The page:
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Fakes can kill

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Counterfeiting goods costs the UK economy around £17 billion a year and destroys tens of thousands of British jobs. More importantly, when it comes to safety critical components and chemicals, counterfeit products can kill. President of MACPartners Michael Harris, takes a look at how counterfeiting is not always the victimless crime it appears to be, especially when it comes to the potentially dangerous refrigerants sold for use in vehicle cooling systems.

It can feel like a bit of fun, laying on a sun lounger and hearing the patter of the “lookey-lookey” beach seller offering Gucci handbags, RAY Ban sunglasses and designer label polo shirts, all for a few Euros each. We buy them knowing they are fake; it’s a bit of holiday fun, isn’t it? Ok, it can be damaging to the reputation of the high class designer brand but, in general, there is little harm done. It’s not dangerous to anyone’s health or property… or is it?

What about counterfeit or contaminated refrigerant, would you buy a cheap container of refrigerant, knowing that it’s not genuine? Would you understand the dangers it could present? With sealed circuit cooling systems now fitted to nearly 100% of vehicles being produced and sold into the UK market and with the increase in hybrid and electrically powered vehicles, cooling is no longer a luxury. It is now considered an essential part of the vehicle. Air conditioning system servicing is no longer a ‘specialist’ offering.

We are no longer in the utopia days of only having one or two specialist chemical refrigerants from one source to work with. We are now dealing with chemical, natural and hydrocarbon refrigerants and many differing blends are being tried and introduced. Who knows what we are recovering and charging into the vehicles we service?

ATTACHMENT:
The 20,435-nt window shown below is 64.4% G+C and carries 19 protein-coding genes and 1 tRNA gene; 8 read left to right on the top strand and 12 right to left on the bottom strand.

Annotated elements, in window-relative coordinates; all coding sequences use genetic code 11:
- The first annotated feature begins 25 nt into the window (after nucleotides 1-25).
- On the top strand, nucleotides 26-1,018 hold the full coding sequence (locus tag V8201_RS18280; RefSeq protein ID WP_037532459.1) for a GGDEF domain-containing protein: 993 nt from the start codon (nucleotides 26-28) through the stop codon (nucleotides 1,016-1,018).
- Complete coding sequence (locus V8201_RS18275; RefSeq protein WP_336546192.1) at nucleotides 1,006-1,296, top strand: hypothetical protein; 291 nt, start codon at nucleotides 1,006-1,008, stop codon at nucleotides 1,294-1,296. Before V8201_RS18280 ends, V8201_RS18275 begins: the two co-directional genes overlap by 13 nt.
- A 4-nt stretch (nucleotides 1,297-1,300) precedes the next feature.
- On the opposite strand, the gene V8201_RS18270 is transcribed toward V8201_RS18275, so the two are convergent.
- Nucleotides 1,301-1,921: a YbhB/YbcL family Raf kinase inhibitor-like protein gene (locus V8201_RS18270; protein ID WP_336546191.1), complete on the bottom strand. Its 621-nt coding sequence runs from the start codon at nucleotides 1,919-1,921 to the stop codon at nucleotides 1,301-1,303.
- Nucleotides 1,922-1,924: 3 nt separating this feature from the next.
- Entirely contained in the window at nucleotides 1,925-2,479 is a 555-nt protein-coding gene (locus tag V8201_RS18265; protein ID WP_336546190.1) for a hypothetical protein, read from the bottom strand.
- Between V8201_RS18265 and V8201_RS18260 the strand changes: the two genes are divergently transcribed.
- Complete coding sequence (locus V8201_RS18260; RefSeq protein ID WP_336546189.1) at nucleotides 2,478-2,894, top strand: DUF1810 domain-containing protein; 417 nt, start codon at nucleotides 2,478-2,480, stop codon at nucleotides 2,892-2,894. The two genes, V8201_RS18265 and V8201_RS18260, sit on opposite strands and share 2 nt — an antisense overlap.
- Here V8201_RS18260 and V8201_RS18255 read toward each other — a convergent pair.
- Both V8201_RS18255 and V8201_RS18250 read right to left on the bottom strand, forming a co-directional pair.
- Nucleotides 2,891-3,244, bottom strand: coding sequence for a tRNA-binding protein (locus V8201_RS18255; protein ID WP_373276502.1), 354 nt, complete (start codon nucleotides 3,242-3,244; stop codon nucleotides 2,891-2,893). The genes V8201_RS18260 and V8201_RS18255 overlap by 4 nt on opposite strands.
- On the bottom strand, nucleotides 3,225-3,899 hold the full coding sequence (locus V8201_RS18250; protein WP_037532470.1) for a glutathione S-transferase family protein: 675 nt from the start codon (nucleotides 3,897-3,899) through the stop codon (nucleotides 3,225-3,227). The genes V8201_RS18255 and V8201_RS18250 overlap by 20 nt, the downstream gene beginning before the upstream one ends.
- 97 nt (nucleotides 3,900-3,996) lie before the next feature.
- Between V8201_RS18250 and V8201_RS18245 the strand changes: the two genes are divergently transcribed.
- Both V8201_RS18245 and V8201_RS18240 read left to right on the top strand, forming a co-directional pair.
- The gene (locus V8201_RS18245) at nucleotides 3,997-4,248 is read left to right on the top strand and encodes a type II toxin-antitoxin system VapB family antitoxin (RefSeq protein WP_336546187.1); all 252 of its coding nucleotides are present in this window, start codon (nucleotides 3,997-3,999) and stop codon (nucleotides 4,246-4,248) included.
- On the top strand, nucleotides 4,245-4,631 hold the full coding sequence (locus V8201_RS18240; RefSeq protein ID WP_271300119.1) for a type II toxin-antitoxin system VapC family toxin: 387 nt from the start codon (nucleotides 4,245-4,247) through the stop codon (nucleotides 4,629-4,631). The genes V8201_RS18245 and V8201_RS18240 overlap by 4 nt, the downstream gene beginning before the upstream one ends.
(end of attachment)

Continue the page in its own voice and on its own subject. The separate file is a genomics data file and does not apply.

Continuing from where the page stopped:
We have to consider toxicity and flammability, as well as thermal dynamics. Care and due diligence is becoming more important to all of us. Using contaminated or counterfeit (unknown blend) refrigerant will not only affect the thermal performance of the vehicle, but increased wear and tear of components can result.

Once, there was a fine line between supplying contaminated refrigerant and deliberate counterfeiting. It is now becoming a serious concern for the industry. There have been widely publicised incidences of several deaths as a result of counterfeit refrigerant being used incorrectly, resulting in fires and explosions. Legislation is imposing reduced quotas of refrigerant over the coming years under the phase-down programme, resulting in escalating cost and reduced availability of legitimate products.

The trade in counterfeit refrigerant is becoming a major crime, even linked in potential size to that of the illegal drugs trade. One typical known example is the increased mix of R40 (Methyl Chloride) into R134a. This chemical reacts with aluminium components in the presence of air and can become both toxic and corrosive.

The awareness at all levels of the need for good cleanliness, traceability of compliance and purity, the use of approved standard equipment and technician competency, has never been more important than it is today. Whilst trade associations such as MACPartners, manufacturers and wholesalers continue to increase awareness of this issue, the last line of defence is the user. Would you buy a ‘dodgy’ container of cheap refrigerant from an unreliable source?

MACPartners is a non-profit trade association that defends the interests of all sectors of the mobile air conditioning industry and provides members with information and support. Says President, Michael Harris, “MACPartners, together with our affiliate associations (MACS and VASA) are committed to working together with refrigerant manufacturers, standards organisations such as SAE, manufacturers of identification and recovery/charging equipment, as well as with training organisations to ensure workshops and technicians are able to work at the highest technical competence, while prioritising their own safety and that of their customers.”

Find out more at www.mac-partners.eu or email michael@mac-partners.eu to get in touch direct.

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